2 Clarke Drive
Cranbury, NJ 08512
© 2022 MJH Life Sciences™ and OncLive - Clinical Oncology News, Cancer Expert Insights. All rights reserved.
Zanubrutinib produced a superior progression-free survival benefit compared with ibrutinib in previously treated patients with relapsed/refractory chronic lymphocytic leukemia or small lymphocytic lymphoma, according to the final PFS analysis of the phase 3 ALPINE trial.
Zanubrutinib (Brukinsa) produced a superior progression-free survival (PFS) benefit compared with ibrutinib (Imbruvica) in previously treated patients with relapsed/refractory chronic lymphocytic leukemia (CLL) or small lymphocytic lymphoma (SLL), according to the final PFS analysis of the phase 3 ALPINE trial (NCT03734016).1
The PFS benefit was observed in assessments by both an independent review committee (ICR) and investigators. Additionally, zanubrutinib was generally well tolerated, with safety findings at the final PFS analysis consistent with prior reports.
“This positive result adds to the growing body of evidence underpinning our belief in the potential for [zanubrutinib] to provide new hope for [patients with] CLL facing this intractable disease. With this final PFS analysis, [zanubrutinib] has achieved superior PFS, as well as superiority in overall response rate [ORR] vs ibrutinib,” Mehrdad Mobasher, MD, MPH, chief medical officer, Hematology, at BeiGene, stated in a press release. “We look forward to sharing the full results with the medical and patient communities and will submit for presentation at a medical congress and for publication.”
In February 2022, the FDA accepted for review a supplemental new drug application (sNDA) for zanubrutinib for the treatment of adult patients with CLL or SLL.2 The sNDA is under review with the FDA, with a target action date of October 22, 2022.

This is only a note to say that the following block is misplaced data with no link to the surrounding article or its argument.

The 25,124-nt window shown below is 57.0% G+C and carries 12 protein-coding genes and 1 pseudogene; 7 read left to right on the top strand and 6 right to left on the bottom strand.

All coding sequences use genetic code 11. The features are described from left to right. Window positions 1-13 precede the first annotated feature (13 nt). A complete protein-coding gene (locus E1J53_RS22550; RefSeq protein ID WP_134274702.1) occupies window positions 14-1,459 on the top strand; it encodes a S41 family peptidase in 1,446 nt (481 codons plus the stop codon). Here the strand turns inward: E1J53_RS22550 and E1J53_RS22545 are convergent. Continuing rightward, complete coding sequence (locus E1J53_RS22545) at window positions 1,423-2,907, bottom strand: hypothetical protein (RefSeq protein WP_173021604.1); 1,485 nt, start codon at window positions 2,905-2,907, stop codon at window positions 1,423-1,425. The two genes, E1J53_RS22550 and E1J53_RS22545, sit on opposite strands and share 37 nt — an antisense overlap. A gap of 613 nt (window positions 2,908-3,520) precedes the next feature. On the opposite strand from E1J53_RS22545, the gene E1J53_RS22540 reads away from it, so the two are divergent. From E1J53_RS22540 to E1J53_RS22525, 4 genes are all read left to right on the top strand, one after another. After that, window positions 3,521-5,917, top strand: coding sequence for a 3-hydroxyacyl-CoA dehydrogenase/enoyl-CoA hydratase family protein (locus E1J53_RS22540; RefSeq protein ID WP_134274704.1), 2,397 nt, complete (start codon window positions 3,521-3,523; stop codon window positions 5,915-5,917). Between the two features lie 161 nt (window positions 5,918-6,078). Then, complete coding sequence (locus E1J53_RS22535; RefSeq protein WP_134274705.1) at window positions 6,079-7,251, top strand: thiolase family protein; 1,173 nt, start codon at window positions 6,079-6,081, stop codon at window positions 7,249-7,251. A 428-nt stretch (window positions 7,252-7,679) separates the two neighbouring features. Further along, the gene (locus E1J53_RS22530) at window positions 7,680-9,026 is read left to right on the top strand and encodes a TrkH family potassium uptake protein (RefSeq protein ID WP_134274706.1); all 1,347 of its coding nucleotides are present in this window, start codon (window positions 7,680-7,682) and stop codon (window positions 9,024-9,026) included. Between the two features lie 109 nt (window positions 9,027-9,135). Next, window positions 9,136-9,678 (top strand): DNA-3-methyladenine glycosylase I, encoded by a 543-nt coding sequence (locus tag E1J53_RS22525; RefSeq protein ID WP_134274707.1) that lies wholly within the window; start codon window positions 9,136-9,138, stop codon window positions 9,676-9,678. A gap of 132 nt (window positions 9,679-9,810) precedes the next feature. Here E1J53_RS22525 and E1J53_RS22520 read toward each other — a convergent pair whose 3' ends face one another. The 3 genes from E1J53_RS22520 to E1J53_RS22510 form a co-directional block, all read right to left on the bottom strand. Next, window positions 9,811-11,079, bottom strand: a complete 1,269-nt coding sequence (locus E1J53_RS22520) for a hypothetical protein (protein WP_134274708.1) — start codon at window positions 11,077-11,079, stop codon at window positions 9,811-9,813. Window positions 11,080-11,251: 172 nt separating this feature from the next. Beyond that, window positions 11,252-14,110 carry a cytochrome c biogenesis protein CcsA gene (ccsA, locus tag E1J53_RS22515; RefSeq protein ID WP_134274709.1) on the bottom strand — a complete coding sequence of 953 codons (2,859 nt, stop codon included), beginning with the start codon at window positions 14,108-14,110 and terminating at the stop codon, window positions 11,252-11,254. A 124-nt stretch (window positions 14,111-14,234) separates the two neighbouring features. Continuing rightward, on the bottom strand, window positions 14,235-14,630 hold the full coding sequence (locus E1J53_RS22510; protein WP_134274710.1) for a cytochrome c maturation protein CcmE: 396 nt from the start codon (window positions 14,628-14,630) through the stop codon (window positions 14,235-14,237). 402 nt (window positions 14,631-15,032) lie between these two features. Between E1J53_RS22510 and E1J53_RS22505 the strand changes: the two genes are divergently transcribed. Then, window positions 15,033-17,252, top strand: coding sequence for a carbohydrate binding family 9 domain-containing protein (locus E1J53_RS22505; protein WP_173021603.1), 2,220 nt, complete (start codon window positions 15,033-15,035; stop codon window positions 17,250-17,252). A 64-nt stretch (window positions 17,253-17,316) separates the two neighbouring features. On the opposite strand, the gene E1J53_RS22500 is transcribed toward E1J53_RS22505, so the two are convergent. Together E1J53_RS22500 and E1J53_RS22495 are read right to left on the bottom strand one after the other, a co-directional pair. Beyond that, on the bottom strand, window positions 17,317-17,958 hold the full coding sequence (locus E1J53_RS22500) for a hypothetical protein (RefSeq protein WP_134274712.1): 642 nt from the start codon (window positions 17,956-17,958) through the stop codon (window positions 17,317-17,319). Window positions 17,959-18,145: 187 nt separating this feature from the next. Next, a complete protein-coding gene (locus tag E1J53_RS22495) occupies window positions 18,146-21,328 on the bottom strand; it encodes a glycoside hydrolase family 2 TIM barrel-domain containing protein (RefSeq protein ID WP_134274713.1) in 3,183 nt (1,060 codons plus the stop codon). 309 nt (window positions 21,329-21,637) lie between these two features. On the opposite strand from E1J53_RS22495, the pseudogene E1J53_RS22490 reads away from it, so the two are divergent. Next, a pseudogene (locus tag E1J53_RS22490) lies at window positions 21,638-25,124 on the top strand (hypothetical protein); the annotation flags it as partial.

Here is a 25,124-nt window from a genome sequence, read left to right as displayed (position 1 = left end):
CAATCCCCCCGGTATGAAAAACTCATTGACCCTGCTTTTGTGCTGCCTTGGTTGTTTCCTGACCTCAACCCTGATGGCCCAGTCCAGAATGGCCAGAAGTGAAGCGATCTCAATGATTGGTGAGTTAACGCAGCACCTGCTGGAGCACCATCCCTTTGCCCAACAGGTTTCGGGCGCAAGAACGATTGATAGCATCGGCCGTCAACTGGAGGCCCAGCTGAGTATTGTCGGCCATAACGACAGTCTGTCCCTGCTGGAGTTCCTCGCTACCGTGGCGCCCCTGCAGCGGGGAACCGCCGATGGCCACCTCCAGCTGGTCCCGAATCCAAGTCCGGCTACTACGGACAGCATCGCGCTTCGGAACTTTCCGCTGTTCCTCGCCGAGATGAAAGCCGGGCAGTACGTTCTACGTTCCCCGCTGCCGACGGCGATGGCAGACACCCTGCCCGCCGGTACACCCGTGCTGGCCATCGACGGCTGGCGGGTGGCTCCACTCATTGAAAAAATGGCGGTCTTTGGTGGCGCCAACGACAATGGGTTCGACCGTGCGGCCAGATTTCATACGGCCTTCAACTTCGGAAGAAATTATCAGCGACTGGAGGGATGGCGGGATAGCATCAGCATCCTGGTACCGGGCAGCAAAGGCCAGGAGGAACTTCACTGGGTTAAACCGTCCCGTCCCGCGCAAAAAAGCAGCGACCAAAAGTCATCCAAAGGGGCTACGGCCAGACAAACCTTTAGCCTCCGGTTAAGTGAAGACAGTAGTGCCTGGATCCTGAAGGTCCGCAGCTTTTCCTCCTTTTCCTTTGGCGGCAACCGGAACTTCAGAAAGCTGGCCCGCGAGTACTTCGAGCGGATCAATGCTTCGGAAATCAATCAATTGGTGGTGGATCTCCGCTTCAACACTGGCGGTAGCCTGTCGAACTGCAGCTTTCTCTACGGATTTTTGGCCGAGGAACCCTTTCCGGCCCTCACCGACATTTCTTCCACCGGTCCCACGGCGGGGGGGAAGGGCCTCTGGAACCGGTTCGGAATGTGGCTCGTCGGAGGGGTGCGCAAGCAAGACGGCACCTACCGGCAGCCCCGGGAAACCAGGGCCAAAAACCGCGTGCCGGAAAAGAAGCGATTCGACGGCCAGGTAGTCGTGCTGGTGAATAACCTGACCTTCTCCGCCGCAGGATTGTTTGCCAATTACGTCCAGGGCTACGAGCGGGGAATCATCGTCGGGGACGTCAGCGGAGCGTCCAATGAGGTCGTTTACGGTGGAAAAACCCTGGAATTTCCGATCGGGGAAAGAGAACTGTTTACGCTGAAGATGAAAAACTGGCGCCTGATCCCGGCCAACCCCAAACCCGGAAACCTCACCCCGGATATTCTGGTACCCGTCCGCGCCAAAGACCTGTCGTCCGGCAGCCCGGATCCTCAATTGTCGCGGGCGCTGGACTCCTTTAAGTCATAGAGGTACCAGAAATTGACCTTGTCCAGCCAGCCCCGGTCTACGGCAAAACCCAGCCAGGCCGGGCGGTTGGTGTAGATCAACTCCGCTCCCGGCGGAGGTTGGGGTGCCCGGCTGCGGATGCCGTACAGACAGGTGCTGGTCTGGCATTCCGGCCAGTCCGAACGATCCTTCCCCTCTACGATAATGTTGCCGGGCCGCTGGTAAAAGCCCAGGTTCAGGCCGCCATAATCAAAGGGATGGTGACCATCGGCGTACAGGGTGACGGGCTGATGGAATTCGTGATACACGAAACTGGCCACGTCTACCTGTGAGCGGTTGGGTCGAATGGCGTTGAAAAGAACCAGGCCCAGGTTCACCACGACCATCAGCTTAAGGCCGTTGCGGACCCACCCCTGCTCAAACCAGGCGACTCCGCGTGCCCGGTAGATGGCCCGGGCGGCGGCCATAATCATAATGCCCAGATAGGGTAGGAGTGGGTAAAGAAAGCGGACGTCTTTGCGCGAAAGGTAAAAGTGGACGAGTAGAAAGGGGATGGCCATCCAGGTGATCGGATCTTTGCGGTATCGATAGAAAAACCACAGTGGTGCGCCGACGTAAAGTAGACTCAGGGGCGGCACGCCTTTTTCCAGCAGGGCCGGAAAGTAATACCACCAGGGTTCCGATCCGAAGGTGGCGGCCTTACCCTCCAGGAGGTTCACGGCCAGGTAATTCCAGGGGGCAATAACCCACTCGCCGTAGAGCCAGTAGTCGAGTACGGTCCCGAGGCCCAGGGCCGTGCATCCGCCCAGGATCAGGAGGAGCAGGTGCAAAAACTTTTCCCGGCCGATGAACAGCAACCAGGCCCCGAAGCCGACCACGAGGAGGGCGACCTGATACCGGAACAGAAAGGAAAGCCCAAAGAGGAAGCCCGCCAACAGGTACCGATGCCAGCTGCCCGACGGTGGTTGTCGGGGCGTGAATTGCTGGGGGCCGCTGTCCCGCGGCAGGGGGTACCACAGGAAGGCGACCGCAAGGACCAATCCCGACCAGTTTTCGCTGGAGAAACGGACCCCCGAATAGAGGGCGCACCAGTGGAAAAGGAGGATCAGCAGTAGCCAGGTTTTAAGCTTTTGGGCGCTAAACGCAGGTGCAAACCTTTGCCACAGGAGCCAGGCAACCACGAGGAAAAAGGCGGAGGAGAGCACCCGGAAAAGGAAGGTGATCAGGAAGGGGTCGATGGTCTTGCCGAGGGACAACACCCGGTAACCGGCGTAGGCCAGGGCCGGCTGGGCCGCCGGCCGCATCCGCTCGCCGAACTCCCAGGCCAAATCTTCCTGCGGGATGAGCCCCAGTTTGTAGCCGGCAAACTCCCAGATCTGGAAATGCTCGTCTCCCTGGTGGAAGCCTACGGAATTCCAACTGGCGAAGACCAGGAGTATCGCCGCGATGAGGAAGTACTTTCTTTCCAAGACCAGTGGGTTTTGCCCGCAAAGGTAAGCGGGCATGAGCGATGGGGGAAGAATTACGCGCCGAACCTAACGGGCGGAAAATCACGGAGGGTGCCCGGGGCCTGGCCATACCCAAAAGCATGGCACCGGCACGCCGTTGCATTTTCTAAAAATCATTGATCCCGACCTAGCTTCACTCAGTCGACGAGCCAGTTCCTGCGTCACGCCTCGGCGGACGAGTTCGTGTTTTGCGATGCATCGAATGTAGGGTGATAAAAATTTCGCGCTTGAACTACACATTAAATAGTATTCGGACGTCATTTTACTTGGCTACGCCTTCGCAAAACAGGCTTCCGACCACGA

The sNDA is based on previously reported findings from the ALPINE trial, plus data from the phase 3 SEQUOIA trial (NCT03336333). Data from ALPINE presented at the 2022 SOHO Annual Meeting in October showed that the investigator-assessed 12-month PFS rates were 94.9% and 84% in the zanubrutinib and ibrutinib arms, respectively (HR, 0.40; 95% CI, 0.23-0.69; 2-sided P = .0007).3
The randomized, international, open-label ALPINE study investigated zanubrutinib vs ibrutinib in patients who were at least 18 years of age with relapsed/refractory CLL/SLL following at least 1 prior systemic therapy. Patients were required to have measurable lymphadenopathy by CT scan or MRI, and an ECOG performance status between 0 and 2.4
Key exclusion criteria included current or past Richter’s transformation, prior treatment with BTK inhibitors, or treatment with vitamin K antagonists, such as warfarin.
Enrolled patients were randomly assigned 1:1 to receive 160 mg of oral zanubrutinib twice daily or 420 mg of oral ibrutinib once daily until disease progression or unacceptable toxicity.
The primary end point of the trial was investigator-assessed ORR, Secondary end points included ICR- and investigator-assessed PFS, duration of response, time to treatment failure, overall survival (OS), patient-reported outcomes, and safety.
Additional data presented at the 2022 SOHO Annual Meeting showed that at a median follow-up of 15 months, patients in the zanubrutinib arm achieved an ORR of 78.3% (95% CI, 72.0%-83.7%) compared with 62.5% (95% CI, 55.5%-69.1%) for patients in the ibrutinib arm (2-sided P = .0006; prespecified α = .0099).3
Furthermore, the 12-month OS rates were 97.0% and 92.7% in the zanubrutinib group and ibrutinib group, respectively (HR, 0.54; 95% CI, 0.23-1.16; 2-sided P = .1081).
Regarding safety, 95.6% and 99.0% of patients in the zanubrutinib and ibrutinib arms, respectively, experienced an adverse effect (AE) of any grade. Grade 3 or higher AEs were reported in 55.9% and 51.2% of the zanubrutinib and ibrutinib arms, respectively. Additionally, 27.5% and 32.4% of the zanubrutinib and ibrutinib arms, respectively, experienced serious AEs, and 3.9% and 5.8% experienced fatal AEs.
In the zanubrutinib arm, 11.3%, 39.7%, and 7.8% of patients experienced AEs that led to dose reduction, dose interruption, and treatment discontinuation, respectively. Those rates were 12.1%, 40.6%, and 13.0%, respectively, in the ibrutinib arm.